May/June 2019Welcoming the WormBy Chanda Cooper

Ongoing research and innovative practices are restoring life to agricultural soils.

One Saturday morning last October, I saw a land planarian oozing its way alongside a corn field on my family’s farm near Bishopville. It was the first time I’d spotted such a creature on our land, and its appearance was equal parts fascinating and horrifying. Its body was long - maybe seven inches - and light brown. Its skin was nearly translucent, stretched thin like a strand of linguini with two black racing stripes along its back. Its shovel-shaped head nosed along the ground, leading the rest of its stringlike body in a fluid forward motion. In its wake, a slime-trail gleamed in the sunlight.

The land planarian is a flatworm, in the same phylum (Platyhelminthes) as parasitic tapeworms and liver flukes. But the land planarian is no parasite; it is a voracious predator, and the soft bodies of earthworms are its chief prey. Native to Indo-China from Vietnam to Kampuchea, land planarians were documented in American greenhouses in 1901, a mere twenty-three years after they were first discovered in a greenhouse at Kew Botanical Gardens and given a Latin name (Bipalium kewense). Dispersed in the soil of potted plants through the horticultural trade, they are considered a common greenhouse resident throughout the southeastern U.S., along the Atlantic Coast and in California. Of course, once here, the flatworms didn’t restrict themselves to the greenhouse environment. In temperate and subtropical areas where they can survive the winter temperatures, they have moved out into the natural environment and begun feeding on native earthworms.





Until recently, I imagine our farm fields offered little succor for such a creature. The sandy agricultural soils of eastern Kershaw County were low in organic matter - the decomposed remains of plants, animals and other organisms that contribute to soil health - and our fields were subjected to a variety of agricultural disturbances. As a result, earthworms were absent, and an earthworm-eater like the land planarian would have been hard-pressed to eke out a living. This is, I presume, why I had never seen one here before. I interpret its new presence on our farm as confirmation that things are changing: our soils are being restored, and the earthworms are returning!

We planted our first cover crop on this farm in the fall of 2014, after I’d been following the research of University of South Carolina Associate Professor Dr. Buz Kloot and his team of farmer-scientists for twelve months. As a research volunteer representing the Richland Soil and Water Conservation District (SWCD), I had helped them pull seasonal soil samples from fifty-nine acres of cropland spread across one hundred miles of sandy South Carolina coastal plain as a part of a USDA-NRCS-funded research project, and I was convinced by their results. I had seen earthworms shoveled up in a conventional soybean field; soil pH values holding steady in cover-cropped fields without the addition of lime; concentrations of soil nutrients like phosphorous and potassium holding steady, and sometimes even increasing, without the addition of fertilizers. Farmers were saving money as their soils regained health and organic matter, as soil ecosystems were rebuilt and soil biology was restored. The following spring, the soil organic matter on my family’s farm was 1.5 percent in the cover-cropped field - twice as much as the 0.7 percent in an adjacent field that had been left fallow. One year after that, we saw mushrooms growing between soybean rows for the first time, ever.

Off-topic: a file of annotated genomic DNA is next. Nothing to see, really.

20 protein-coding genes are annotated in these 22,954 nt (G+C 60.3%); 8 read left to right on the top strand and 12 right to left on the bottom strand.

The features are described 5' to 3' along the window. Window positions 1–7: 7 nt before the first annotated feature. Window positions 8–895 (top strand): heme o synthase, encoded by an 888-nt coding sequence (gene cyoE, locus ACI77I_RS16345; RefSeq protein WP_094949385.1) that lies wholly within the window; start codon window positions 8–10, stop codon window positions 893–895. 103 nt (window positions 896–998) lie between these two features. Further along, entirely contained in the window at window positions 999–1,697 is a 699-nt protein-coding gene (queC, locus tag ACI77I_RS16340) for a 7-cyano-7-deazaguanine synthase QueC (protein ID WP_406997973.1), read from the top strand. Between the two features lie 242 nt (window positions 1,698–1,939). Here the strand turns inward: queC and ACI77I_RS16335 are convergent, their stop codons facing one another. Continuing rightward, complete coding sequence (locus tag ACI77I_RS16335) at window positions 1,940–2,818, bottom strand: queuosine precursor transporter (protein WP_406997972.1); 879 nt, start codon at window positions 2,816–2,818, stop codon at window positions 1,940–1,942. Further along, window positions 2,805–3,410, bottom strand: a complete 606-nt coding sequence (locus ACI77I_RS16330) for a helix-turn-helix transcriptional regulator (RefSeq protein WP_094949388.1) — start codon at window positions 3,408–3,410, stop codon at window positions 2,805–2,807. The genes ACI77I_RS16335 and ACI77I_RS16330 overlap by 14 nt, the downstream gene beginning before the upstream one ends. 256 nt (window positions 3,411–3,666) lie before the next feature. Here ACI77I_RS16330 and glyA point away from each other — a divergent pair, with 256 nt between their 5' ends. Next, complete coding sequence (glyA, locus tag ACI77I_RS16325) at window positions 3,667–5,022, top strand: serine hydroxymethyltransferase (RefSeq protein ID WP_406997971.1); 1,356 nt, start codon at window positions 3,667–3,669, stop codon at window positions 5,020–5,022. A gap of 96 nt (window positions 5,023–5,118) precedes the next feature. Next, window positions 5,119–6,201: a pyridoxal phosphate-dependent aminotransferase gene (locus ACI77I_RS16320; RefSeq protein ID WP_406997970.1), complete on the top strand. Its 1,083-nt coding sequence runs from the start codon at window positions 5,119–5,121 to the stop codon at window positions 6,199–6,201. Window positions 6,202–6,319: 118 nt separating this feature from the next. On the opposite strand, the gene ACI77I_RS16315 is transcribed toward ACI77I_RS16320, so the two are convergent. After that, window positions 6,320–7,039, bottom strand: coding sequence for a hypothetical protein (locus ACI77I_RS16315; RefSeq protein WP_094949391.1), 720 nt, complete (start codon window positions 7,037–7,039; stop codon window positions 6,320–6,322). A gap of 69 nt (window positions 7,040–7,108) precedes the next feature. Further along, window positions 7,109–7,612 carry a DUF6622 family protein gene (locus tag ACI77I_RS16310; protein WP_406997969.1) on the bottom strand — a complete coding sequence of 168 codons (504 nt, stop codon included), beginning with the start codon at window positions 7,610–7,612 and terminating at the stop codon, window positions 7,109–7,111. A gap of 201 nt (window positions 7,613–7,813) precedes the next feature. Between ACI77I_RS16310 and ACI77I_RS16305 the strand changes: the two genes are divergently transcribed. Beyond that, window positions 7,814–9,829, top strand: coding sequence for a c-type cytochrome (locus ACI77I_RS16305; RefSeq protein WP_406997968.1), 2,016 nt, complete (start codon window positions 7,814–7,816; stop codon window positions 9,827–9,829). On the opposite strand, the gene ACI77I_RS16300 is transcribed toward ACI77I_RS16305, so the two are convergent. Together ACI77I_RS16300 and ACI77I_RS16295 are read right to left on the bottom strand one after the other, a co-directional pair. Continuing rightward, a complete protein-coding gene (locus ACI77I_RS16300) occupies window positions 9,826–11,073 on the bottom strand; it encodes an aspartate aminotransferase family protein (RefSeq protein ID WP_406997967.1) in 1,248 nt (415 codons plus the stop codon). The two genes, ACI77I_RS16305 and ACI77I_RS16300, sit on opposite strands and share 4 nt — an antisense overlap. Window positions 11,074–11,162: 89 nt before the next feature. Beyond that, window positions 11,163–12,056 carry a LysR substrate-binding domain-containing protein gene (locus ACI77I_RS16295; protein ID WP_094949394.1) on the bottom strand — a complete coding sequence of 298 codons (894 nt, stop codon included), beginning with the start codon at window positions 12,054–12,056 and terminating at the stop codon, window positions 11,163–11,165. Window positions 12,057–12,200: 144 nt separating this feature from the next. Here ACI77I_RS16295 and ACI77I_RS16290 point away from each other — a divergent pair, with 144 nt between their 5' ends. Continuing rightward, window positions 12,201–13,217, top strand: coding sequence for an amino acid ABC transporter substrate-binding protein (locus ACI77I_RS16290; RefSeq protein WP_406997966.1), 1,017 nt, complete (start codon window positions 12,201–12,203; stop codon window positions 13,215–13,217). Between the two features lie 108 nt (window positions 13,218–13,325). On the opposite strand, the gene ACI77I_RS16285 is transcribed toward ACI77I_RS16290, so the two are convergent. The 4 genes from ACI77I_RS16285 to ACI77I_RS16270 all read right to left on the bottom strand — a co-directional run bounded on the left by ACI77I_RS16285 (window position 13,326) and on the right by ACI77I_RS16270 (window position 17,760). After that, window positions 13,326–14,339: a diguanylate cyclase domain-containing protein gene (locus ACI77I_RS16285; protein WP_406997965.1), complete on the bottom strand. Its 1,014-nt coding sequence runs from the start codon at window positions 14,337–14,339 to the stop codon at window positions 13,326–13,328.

When I first met Buz Kloot, he was working on another USDA-NRCS grant to produce a video series called Under Cover Farmers. The videos highlighted farmers in North Carolina who began planting multispecies cover crops and documented the benefits those cover crops conferred, from increased water infiltration and moisture holding capacity in their fields to reduced erosion, better weed control, increased fertility, and more resilient cash crops. Kloot and I sat opposite each other at a conference table and worked our way through a grant proposal to bring the work into South Carolina, first by partnering with pioneering farmers to introduce multispecies cover crops to the state, then by sharing those farmers’ stories. The grant was funded, and we have been fast friends and inter-agency collaborators ever since.

“There was a lot of skepticism and even cynicism” about soil health in the beginning, Kloot says. But things changed. Five farmers and three SWCDs joined his research, and at the end of that first collaboration, the South Carolina Soil Health Movement was officially underway.

There's a photo on Kloot’s professional Facebook profile of Dillon County farmer Doug Newton peering into a microscope. Newton recently became interested in emerging techniques to rebuild soil microbiomes, including via the Johnson-Su composting process. This technique, developed by Dr. David Johnson and his wife and collaborator Hui-Chun Su, creates an incredibly rich, microbially-active compost which can be used to inoculate agricultural fields with life. Best of all, the Johnson-Su method is practically free, and it encourages the growth of native, locally-adapted soil microbes rather than relying on imported or commercial strains of organisms.







Last year, Newton established a Johnson-Su compost bioreactor on his farm, and he and Kloot recently put the composted product under a microscope to see what life it harbors. Their first find was a bacterial-feeding nematode - one of the “good guys” in a healthy soil community.